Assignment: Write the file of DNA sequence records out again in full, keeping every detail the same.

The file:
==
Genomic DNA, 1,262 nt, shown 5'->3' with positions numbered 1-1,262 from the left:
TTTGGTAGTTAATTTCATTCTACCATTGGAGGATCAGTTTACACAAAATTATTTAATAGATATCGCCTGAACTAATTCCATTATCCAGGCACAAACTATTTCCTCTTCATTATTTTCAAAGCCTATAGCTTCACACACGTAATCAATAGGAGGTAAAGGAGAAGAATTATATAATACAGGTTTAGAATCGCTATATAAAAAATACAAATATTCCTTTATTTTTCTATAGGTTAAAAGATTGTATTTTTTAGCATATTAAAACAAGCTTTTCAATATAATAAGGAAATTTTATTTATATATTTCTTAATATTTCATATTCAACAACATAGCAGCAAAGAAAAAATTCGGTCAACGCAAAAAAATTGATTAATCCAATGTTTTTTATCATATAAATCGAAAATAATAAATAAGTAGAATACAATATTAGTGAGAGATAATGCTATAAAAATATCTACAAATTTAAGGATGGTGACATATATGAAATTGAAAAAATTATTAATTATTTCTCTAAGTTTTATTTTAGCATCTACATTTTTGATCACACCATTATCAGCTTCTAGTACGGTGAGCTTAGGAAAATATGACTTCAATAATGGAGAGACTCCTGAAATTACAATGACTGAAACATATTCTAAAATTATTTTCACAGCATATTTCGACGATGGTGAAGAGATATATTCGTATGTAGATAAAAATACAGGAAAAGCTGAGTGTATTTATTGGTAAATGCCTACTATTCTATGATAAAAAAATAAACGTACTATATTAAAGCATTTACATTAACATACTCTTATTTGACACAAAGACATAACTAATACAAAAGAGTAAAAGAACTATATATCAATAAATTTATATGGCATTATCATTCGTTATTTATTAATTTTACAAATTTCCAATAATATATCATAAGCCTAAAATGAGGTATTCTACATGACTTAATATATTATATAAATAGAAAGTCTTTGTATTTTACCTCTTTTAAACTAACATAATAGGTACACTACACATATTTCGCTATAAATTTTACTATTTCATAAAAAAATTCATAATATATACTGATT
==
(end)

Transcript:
Genomic DNA, 1,262 nt, shown 5'->3' with positions numbered 1-1,262 from the left:
TTTGGTAGTTAATTTCATTCTACCATTGGAGGATCAGTTTACACAAAATTATTTAATAGATATCGCCTGAACTAATTCCATTATCCAGGCACAAACTATTTCCTCTTCATTATTTTCAAAGCCTATAGCTTCACACACGTAATCAATAGGAGGTAAAGGAGAAGAATTATATAATACAGGTTTAGAATCGCTATATAAAAAATACAAATATTCCTTTATTTTTCTATAGGTTAAAAGATTGTATTTTTTAGCATATTAAAACAAGCTTTTCAATATAATAAGGAAATTTTATTTATATATTTCTTAATATTTCATATTCAACAACATAGCAGCAAAGAAAAAATTCGGTCAACGCAAAAAAATTGATTAATCCAATGTTTTTTATCATATAAATCGAAAATAATAAATAAGTAGAATACAATATTAGTGAGAGATAATGCTATAAAAATATCTACAAATTTAAGGATGGTGACATATATGAAATTGAAAAAATTATTAATTATTTCTCTAAGTTTTATTTTAGCATCTACATTTTTGATCACACCATTATCAGCTTCTAGTACGGTGAGCTTAGGAAAATATGACTTCAATAATGGAGAGACTCCTGAAATTACAATGACTGAAACATATTCTAAAATTATTTTCACAGCATATTTCGACGATGGTGAAGAGATATATTCGTATGTAGATAAAAATACAGGAAAAGCTGAGTGTATTTATTGGTAAATGCCTACTATTCTATGATAAAAAAATAAACGTACTATATTAAAGCATTTACATTAACATACTCTTATTTGACACAAAGACATAACTAATACAAAAGAGTAAAAGAACTATATATCAATAAATTTATATGGCATTATCATTCGTTATTTATTAATTTTACAAATTTCCAATAATATATCATAAGCCTAAAATGAGGTATTCTACATGACTTAATATATTATATAAATAGAAAGTCTTTGTATTTTACCTCTTTTAAACTAACATAATAGGTACACTACACATATTTCGCTATAAATTTTACTATTTCATAAAAAAATTCATAATATATACTGATT